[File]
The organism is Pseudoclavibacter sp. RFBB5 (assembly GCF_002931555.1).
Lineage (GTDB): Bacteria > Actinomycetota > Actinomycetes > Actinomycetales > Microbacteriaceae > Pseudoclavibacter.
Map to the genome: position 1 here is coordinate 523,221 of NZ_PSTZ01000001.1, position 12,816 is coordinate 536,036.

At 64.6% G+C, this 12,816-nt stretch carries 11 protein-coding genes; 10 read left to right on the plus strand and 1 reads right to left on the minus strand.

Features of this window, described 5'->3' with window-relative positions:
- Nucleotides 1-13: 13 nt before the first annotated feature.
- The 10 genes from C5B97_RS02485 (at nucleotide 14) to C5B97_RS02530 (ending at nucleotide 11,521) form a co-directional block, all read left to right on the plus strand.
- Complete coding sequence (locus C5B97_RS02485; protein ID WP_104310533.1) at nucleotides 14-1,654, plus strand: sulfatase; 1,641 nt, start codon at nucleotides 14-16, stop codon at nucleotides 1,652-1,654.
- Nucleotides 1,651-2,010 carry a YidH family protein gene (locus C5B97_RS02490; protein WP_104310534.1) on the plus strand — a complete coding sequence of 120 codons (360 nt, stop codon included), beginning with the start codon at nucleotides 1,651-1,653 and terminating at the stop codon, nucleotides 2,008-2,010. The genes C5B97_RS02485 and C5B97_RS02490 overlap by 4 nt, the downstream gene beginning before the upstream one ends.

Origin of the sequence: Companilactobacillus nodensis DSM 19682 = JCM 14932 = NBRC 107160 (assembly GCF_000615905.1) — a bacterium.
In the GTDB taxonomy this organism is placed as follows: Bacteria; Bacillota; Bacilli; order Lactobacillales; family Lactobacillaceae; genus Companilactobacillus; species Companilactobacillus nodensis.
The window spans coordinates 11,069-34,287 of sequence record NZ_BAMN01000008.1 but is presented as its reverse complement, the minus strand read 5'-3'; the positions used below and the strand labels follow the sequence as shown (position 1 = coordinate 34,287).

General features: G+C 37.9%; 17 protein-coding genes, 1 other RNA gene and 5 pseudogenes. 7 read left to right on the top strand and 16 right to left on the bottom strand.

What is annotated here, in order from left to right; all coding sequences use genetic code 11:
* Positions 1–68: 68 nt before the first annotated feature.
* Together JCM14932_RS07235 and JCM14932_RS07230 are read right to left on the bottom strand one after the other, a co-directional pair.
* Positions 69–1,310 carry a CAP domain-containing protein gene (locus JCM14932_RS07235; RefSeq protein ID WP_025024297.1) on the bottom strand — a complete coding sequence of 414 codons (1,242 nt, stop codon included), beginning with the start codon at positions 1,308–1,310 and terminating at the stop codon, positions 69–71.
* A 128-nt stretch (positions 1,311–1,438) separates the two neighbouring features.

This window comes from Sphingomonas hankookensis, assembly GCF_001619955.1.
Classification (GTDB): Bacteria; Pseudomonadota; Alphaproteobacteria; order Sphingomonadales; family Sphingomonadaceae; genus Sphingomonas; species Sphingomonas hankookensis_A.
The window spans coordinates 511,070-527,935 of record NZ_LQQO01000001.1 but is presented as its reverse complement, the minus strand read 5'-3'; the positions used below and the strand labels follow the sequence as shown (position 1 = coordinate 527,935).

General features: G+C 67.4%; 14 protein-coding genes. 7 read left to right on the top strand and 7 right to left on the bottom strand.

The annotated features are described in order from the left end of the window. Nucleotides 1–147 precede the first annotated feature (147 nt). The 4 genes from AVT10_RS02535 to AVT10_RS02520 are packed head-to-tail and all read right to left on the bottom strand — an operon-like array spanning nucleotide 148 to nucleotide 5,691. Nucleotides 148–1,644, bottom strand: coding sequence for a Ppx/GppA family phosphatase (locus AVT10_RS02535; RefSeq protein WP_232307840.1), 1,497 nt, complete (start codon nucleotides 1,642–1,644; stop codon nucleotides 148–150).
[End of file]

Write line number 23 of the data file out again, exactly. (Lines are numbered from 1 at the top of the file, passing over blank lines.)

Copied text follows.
The annotated features are described in order from the left end of the window. Nucleotides 1–147 precede the first annotated feature (147 nt). The 4 genes from AVT10_RS02535 to AVT10_RS02520 are packed head-to-tail and all read right to left on the bottom strand — an operon-like array spanning nucleotide 148 to nucleotide 5,691. Nucleotides 148–1,644, bottom strand: coding sequence for a Ppx/GppA family phosphatase (locus AVT10_RS02535; RefSeq protein WP_232307840.1), 1,497 nt, complete (start codon nucleotides 1,642–1,644; stop codon nucleotides 148–150).